Nilgiri (2000), Gulf of Mannar (2001), Sunderban (2001), Nanda Devi(2004), Nokrek (2009), Pachmarhi(2009), Similipal (2009), Achanakmar-Amarkantak Biosphere Reserve (2012) , Great Nicobar Biosphere Reserve (2013) and  Agasthyamala Biosphere Reserve (2016)

List of Biosphere Reserves in India

No. Year Name States Type Area
1 2008 Kachchh Biosphere Reserve Gujarat Semi-Arid 12454
2 1989 Gulf of Mannar Tamil Nadu Coasts 10500
3 1989 Sunderbans West Bengal Gigantic Delta 9630
4 1988 Nanda Devi Uttaranchal West Himalayas 5860
5 1986 Nilgiri Biosphere Reserve Tamil Nadu, Kerala and Karnataka Western Ghats 5520
6 1998 Dehang Debang Arunachal Pradesh East Himalayas 5112
7 1999 Pachmarhi Madhya Pradesh Semi-Arid 4926
8 1994 Similipal Orissa Deccan Peninsula 4374
9 2005 Achanakamar – Amarkantak Chhatisgarh, Madhya Pradesh Semi-Arid 3835
10 1989 Manas Assam East Himalayas 2837
11 2000 Kanchanjunga Sikkim East Himalayas 2620
12 2001 Agasthyamalai Kerala Western ghats 1701
13 1989 Great Nicobar Andaman and Nicobar Islands Islands 885
14 1988 Nokrek Meghalaya East Himalayas 820
15 1997 Dibru-Saikhowa Assam East Himalayas 765
16 2009 Cold Desert Himachal Pradesh West Himalayas NA
17 2010 Sheshachalam Hills The hill ranges spread in parts of Chittoor and Kadapa districts of Andhra Pradesh have been designated as Seshachalam Biosphere Reserve in Andhra Pradesh on 20th September, 2010. Eastern Ghats 4755
18 2011 Panna Biosphere Reserve Part of Panna and Chhattarpur districts in Madhya Pradesh NA

Rationale Behind Biosphere Reserves

It appears that the Biosphere reserves mean the duplication of the conservation efforts of the protected areas, but it is not so. The idea is the “Biosphere Reserves” is to strengthen the “National Efforts” in conformity to the “International Practices”. The basic truth is that “most of the National parks in India were previously hunting grounds. Most of the wildlife sanctuaries are declared by the state governments out of a vague idea of protecting a particular species”. The present domestic legislations don’t represent a “systematic selection of the ecosystems”. Neither the wildlife sanctuaries nor the national parks focus on conservation of plant species, Invertebrates and biotic community as a whole. This is the major shortcoming of the present system. Further _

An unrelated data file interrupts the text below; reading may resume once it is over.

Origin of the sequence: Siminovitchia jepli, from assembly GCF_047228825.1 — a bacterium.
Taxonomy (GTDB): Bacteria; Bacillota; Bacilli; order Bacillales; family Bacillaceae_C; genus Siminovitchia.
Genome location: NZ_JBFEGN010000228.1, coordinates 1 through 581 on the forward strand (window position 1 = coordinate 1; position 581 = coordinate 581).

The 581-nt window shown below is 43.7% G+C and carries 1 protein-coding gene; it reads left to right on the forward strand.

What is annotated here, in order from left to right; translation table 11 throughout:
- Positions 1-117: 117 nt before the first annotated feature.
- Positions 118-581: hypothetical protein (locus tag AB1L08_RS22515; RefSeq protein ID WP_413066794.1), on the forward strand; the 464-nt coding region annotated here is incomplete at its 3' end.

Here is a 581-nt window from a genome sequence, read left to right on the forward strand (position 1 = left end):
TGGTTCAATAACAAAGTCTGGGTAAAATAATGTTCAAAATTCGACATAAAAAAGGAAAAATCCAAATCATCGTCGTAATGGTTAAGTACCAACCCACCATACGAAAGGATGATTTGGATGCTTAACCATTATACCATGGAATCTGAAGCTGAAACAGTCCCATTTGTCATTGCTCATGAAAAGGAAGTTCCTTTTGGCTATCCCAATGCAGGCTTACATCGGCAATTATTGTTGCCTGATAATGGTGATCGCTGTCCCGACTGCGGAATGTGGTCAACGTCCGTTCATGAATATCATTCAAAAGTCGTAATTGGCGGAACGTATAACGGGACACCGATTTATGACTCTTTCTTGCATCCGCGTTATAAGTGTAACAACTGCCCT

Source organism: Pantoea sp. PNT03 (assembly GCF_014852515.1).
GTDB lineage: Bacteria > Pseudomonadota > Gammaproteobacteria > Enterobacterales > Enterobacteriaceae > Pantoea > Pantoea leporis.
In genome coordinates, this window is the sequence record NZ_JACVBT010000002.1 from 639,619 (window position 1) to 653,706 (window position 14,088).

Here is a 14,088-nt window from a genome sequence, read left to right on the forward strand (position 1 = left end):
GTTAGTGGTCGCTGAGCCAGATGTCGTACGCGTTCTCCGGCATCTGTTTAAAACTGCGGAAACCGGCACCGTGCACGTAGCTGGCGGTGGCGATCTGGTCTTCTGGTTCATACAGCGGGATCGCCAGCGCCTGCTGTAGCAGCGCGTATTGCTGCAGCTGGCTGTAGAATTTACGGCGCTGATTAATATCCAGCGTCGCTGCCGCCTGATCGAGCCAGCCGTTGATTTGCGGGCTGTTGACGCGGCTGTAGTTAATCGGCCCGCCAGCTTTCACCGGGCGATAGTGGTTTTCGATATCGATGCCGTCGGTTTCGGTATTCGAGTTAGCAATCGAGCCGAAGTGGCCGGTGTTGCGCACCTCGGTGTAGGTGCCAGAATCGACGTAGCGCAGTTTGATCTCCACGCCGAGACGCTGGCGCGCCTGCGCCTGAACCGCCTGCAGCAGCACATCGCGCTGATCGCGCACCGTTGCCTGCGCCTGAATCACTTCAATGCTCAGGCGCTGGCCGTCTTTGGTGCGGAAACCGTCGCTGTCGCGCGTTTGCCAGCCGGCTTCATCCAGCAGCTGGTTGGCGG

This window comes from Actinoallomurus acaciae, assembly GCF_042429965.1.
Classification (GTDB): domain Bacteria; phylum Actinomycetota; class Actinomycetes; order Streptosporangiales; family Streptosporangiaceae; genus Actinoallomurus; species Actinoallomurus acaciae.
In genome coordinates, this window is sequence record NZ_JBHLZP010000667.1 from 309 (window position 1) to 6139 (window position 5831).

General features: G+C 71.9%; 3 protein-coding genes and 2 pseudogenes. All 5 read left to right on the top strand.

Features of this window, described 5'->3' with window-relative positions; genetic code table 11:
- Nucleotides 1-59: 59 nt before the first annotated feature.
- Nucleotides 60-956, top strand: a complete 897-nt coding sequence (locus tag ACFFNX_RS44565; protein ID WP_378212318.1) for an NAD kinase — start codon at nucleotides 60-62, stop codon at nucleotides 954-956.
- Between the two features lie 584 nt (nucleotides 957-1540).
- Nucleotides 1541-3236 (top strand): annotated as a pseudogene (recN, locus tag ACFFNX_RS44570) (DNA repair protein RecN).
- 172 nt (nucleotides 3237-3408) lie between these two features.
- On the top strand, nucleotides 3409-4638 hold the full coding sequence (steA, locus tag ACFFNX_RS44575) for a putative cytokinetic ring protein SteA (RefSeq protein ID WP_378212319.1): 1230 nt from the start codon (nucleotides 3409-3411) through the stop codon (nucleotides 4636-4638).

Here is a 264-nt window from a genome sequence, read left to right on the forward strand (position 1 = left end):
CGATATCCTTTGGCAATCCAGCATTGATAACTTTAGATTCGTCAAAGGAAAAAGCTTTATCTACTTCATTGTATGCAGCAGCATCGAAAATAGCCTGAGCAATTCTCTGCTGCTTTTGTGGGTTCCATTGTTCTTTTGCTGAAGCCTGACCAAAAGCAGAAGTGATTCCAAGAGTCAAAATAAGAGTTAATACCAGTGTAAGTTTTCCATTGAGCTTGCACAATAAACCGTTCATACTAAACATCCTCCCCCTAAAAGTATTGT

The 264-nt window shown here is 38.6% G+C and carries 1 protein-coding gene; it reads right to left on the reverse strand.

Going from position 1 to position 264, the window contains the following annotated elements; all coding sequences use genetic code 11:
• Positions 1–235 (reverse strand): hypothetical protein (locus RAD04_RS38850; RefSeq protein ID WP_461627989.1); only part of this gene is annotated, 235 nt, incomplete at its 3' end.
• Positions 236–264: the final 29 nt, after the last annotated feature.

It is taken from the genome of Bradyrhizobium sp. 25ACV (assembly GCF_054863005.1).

• The focus of WS/NP is on conservation of mammals. No focus to the other species which may be ecologically more vital.
  • The focus of the MAB and Biosphere Reserves is to protect the “threatened Habitats” and not “a particular threatened species”.
  • Through an Internationally recognized mechanism, the Research and Monitoring of the existing protected areas can be carried out on regular basis.

How a Biosphere Reserve is declared?

Biosphere reserves are declared by state or central governments by notification. Once established, the National Governments can nominate them under the UNESCOs Man & Biosphere (MAB) Programme. This programme was launched in 1971. If UNESCO accepts the proposal, the biosphere reserve is entered World Network of Biosphere Reserves (WNBR) under the MAB Programme. Within this network, exchanges of information, experience and personnel are facilitated. Department of Environment is nodal agency for Biosphere Reserve programmes. It carries out detailed scientific investigation, maps the biogeographical regions and vegetation types, identified the critical areas. Botanical Survey of India and Zoological Survey of India assist in this work. The central Government assumes the responsibility of meeting the costs of set up while the state government would set up desired machinery.